The Monthly interviews the Arts Council of Northern Ireland’s Development Officer for Theatre and Dance – Caoileann Curry-Thompson – Part – Part 2 – Theatre practitioner and working for the Arts Council

What happens after you complete your PHD?

I was living in Belfast and I was working in a number of different areas. I was a freelance theatre practitioner. I did archival research for the Lyric Theatre when it was organising its 50th anniversary. I did some teaching at Queen’s University. I also did a fair bit of dramaturgy work, I worked at theatre making and built up my own practice and worked in live performance. I was always committed to a collaborative approach to my work and that is what sustained my work throughout.

When I was working at Queen’s University I was working advising students on thesis writing, particularly on scriptwriting. While I was doing thesis supervision, I became well versed in assessments and eventually I saw a job which came up at the Arts Council. I would say that I have a particularly niche skill-set, a specific knowledge of Northern Irish Theatre and this job suited that skill-set.

The Lyric

You look after Dance and Theatre. What are your aims and objectives in the next period?

One of the key pieces of work I want to facilitate is a strategic review of dance. It is long overdue, and of course Covid put everything back, so we need to examine what our situation is at present.

I think with regards contemporary dance, we are a very small community, yet for the size of the population and the people who are part of this community, we punch very much above our weight.

If you reflect on what is available to the sector, we have no formal training in dance here, we have very limited exposure to dance in schools, and in order to train properly in the craft you have to leave, either by going down south or further afield.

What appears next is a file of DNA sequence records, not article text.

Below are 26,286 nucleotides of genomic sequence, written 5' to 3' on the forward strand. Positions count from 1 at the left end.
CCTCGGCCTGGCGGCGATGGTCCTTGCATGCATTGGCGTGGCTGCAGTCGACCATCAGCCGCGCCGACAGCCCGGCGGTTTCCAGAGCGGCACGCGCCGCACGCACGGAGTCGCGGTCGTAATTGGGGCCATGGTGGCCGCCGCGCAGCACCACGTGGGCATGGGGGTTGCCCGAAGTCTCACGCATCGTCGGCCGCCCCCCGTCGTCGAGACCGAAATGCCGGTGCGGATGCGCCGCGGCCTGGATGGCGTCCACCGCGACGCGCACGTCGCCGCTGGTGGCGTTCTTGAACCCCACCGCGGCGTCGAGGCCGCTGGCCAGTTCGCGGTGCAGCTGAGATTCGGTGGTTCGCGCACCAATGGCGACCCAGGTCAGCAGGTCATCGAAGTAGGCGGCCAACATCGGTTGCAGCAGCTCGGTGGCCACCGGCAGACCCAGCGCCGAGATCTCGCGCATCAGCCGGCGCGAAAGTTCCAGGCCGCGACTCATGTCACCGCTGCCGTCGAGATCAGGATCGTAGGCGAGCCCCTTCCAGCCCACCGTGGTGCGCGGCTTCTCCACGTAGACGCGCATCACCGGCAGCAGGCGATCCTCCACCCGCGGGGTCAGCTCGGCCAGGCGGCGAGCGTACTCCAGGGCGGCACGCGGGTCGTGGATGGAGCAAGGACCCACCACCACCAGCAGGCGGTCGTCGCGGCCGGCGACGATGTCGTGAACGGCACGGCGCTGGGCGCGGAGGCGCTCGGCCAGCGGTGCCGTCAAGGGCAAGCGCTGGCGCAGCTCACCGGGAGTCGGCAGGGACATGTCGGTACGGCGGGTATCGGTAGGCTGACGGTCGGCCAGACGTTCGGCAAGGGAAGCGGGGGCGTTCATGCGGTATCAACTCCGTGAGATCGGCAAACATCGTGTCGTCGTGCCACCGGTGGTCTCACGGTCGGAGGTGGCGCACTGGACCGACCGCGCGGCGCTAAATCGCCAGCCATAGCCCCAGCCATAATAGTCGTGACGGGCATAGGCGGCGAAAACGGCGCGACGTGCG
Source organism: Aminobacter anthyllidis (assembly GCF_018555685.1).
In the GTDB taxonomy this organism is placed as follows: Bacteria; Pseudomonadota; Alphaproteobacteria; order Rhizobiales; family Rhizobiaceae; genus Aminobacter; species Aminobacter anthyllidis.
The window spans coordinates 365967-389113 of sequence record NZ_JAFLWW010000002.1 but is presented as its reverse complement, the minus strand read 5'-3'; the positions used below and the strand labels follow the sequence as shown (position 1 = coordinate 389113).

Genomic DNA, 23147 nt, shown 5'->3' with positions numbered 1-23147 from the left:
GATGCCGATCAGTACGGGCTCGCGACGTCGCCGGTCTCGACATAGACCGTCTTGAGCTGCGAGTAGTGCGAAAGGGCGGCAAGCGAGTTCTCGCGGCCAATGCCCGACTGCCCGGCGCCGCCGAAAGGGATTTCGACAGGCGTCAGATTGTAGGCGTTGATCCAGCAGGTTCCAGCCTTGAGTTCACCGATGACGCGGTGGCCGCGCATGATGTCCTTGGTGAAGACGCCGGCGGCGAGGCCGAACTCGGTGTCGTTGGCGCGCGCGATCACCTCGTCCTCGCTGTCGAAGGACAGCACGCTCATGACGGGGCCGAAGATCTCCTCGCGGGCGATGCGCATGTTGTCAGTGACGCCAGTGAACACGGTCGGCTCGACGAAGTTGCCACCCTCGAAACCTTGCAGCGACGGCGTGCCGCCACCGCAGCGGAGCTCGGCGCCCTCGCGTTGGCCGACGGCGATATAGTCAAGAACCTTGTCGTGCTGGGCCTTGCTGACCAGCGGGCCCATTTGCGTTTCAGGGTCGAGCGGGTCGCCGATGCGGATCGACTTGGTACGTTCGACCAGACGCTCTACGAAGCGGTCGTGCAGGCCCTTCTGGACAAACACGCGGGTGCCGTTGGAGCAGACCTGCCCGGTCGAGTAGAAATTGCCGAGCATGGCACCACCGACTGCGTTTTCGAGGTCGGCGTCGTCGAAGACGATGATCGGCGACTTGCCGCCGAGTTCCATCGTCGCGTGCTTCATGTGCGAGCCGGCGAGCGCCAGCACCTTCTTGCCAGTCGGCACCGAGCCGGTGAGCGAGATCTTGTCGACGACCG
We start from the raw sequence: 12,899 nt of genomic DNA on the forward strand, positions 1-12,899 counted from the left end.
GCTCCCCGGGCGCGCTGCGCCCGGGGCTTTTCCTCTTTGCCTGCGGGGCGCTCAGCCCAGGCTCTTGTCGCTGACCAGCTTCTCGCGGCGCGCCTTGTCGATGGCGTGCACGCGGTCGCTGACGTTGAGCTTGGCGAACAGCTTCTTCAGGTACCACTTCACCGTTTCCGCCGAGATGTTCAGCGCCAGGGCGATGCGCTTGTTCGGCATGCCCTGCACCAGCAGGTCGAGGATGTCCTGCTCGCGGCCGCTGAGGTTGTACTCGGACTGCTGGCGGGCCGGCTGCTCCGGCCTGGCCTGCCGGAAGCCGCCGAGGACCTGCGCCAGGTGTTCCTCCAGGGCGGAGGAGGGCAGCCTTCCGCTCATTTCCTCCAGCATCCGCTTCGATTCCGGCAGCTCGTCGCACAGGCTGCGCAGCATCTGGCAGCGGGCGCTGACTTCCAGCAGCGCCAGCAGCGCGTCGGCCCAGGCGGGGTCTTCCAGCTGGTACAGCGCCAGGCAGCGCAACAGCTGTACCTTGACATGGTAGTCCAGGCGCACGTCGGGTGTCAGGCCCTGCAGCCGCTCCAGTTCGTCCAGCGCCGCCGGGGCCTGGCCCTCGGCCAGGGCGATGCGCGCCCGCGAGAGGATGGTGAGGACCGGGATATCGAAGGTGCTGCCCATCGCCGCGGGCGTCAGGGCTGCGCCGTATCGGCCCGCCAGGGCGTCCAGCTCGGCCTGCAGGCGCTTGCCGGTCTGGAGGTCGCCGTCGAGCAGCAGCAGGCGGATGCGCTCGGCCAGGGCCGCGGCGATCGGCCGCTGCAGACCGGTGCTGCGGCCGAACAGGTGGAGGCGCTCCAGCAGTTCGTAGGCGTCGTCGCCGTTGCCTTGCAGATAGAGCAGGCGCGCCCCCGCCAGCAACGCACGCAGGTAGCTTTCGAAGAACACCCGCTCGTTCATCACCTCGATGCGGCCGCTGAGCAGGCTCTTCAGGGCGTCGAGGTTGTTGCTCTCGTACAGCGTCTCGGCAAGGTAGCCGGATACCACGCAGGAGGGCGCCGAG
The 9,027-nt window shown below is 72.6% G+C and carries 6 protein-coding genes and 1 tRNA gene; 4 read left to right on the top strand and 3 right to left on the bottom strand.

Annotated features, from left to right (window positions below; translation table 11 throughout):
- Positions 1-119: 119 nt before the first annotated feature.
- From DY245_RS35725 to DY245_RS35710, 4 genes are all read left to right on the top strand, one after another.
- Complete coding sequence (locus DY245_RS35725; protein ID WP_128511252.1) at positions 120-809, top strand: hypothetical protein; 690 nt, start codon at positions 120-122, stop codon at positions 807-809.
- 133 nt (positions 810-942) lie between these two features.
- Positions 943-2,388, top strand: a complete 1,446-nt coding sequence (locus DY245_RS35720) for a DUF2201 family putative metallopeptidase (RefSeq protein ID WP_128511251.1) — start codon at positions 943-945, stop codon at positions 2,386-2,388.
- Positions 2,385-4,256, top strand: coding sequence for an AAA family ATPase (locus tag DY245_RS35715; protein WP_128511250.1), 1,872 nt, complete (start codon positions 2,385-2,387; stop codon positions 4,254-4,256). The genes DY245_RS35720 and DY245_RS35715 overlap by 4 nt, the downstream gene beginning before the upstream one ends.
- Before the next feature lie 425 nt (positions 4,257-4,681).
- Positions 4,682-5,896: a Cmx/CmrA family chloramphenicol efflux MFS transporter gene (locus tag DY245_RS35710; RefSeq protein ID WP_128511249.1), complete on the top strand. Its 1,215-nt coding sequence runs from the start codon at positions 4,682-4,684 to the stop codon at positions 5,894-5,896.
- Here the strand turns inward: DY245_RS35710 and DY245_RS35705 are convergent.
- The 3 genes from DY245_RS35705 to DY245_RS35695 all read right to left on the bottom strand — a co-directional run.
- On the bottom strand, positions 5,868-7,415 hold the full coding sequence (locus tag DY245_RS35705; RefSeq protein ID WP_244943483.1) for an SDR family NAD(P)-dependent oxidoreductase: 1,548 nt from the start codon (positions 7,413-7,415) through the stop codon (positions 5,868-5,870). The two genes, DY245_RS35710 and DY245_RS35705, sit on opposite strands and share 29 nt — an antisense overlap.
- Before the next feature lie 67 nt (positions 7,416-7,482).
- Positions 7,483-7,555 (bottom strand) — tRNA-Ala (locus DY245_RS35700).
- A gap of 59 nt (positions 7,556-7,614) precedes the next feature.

It is amazing that we have people locally making the work that they are making. Dance is a very demanding art form, in terms of training, then performing and then making dance productions. You need an adequate space and once you fill that space with bodies, those bodies need to be paid. The skills and the talent that we have here naturally, have achieved really impressive results and this is despite the fact that we don’t have, for example, a dedicated dance centre in Belfast,

We have all sorts of challenges with infrastructure, but we also have the situation with our local government and with the difficulties which arise with Brexit. What my objective is to find out what the gaps are both now and for the future, so that something sustainable can be produced, both with infrastructure, and with practice, which will nurture the local talent.

How is that review progressing?

I’m just about to start the review but it is worth saying that it comes at a particularly good time. The Irish Arts Council have just finished a review of the Dance sector and so I think we will be able to look at some joined up thinking once we have finished our review, especially given we are working in this post-Brexit period which shift the terrain regarding collaborative working particularly with our European counterparts.

I am also working with the head of dance in the southern Arts Council contributing to a research project headed by an academic in UCD, and an academic at Queen’s University, Aoife McGrath, looking at performing arts on the island.

This is part of the Shared Island Initiative from the Taoiseach’s Office. It will be looking at how unified the performing arts sector is here on the island, and this will tie in with looking more closely at Dance.

All forms of dance seem very popular, from Irish, Highland to Ballroom, from Latin to Hip Hop. Is the concentration on contemporary dance at the moment so that we raise its profile?

There are all sort of funding streams and all sorts of avenues for people involved in dance to get access to finances, but at the moment we are making sure that contemporary dance its having its profile raised. But, as I said earlier, we will be looking more comprehensively, more expansively, at all areas of the performing arts, and dance in all its forms will be part of that review process.

To see more of Caoileann Curry-Thompson’s work see the following link –
To contact Caoileann Curry-Thompson at the Arts Council of Northern Ireland –

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